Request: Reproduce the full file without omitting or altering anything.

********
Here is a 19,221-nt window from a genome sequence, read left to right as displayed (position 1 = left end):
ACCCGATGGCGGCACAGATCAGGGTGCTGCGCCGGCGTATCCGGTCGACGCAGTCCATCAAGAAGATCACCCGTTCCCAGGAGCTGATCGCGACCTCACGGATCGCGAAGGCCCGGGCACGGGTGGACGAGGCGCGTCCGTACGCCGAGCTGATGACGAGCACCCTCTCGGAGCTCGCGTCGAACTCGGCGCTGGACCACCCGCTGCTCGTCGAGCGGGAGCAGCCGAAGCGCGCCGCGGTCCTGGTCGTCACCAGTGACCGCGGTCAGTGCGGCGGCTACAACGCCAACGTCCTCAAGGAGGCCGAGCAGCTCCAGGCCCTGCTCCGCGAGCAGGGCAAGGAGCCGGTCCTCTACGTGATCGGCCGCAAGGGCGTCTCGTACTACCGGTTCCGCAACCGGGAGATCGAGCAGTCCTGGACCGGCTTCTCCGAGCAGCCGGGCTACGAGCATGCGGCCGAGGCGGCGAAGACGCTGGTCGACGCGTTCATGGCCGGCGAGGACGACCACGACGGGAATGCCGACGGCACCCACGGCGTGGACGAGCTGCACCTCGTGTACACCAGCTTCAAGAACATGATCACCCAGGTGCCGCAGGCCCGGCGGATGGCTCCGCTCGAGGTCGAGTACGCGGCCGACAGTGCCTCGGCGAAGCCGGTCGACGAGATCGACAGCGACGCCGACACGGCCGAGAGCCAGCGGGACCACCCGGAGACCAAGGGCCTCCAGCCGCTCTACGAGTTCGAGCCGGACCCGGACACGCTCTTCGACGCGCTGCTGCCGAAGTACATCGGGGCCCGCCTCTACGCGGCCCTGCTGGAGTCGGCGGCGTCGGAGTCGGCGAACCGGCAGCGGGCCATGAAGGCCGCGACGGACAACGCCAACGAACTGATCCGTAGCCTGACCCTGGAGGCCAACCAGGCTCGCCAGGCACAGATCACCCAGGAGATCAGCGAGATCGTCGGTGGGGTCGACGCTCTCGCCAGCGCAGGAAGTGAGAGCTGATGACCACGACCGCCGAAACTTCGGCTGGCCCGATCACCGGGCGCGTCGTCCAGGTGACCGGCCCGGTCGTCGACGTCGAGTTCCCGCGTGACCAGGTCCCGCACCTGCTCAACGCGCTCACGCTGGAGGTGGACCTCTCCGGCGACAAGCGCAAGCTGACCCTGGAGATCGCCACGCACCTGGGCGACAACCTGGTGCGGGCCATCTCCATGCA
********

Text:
Here is a 19,221-nt window from a genome sequence, read left to right as displayed (position 1 = left end):
ACCCGATGGCGGCACAGATCAGGGTGCTGCGCCGGCGTATCCGGTCGACGCAGTCCATCAAGAAGATCACCCGTTCCCAGGAGCTGATCGCGACCTCACGGATCGCGAAGGCCCGGGCACGGGTGGACGAGGCGCGTCCGTACGCCGAGCTGATGACGAGCACCCTCTCGGAGCTCGCGTCGAACTCGGCGCTGGACCACCCGCTGCTCGTCGAGCGGGAGCAGCCGAAGCGCGCCGCGGTCCTGGTCGTCACCAGTGACCGCGGTCAGTGCGGCGGCTACAACGCCAACGTCCTCAAGGAGGCCGAGCAGCTCCAGGCCCTGCTCCGCGAGCAGGGCAAGGAGCCGGTCCTCTACGTGATCGGCCGCAAGGGCGTCTCGTACTACCGGTTCCGCAACCGGGAGATCGAGCAGTCCTGGACCGGCTTCTCCGAGCAGCCGGGCTACGAGCATGCGGCCGAGGCGGCGAAGACGCTGGTCGACGCGTTCATGGCCGGCGAGGACGACCACGACGGGAATGCCGACGGCACCCACGGCGTGGACGAGCTGCACCTCGTGTACACCAGCTTCAAGAACATGATCACCCAGGTGCCGCAGGCCCGGCGGATGGCTCCGCTCGAGGTCGAGTACGCGGCCGACAGTGCCTCGGCGAAGCCGGTCGACGAGATCGACAGCGACGCCGACACGGCCGAGAGCCAGCGGGACCACCCGGAGACCAAGGGCCTCCAGCCGCTCTACGAGTTCGAGCCGGACCCGGACACGCTCTTCGACGCGCTGCTGCCGAAGTACATCGGGGCCCGCCTCTACGCGGCCCTGCTGGAGTCGGCGGCGTCGGAGTCGGCGAACCGGCAGCGGGCCATGAAGGCCGCGACGGACAACGCCAACGAACTGATCCGTAGCCTGACCCTGGAGGCCAACCAGGCTCGCCAGGCACAGATCACCCAGGAGATCAGCGAGATCGTCGGTGGGGTCGACGCTCTCGCCAGCGCAGGAAGTGAGAGCTGATGACCACGACCGCCGAAACTTCGGCTGGCCCGATCACCGGGCGCGTCGTCCAGGTGACCGGCCCGGTCGTCGACGTCGAGTTCCCGCGTGACCAGGTCCCGCACCTGCTCAACGCGCTCACGCTGGAGGTGGACCTCTCCGGCGACAAGCGCAAGCTGACCCTGGAGATCGCCACGCACCTGGGCGACAACCTGGTGCGGGCCATCTCCATGCA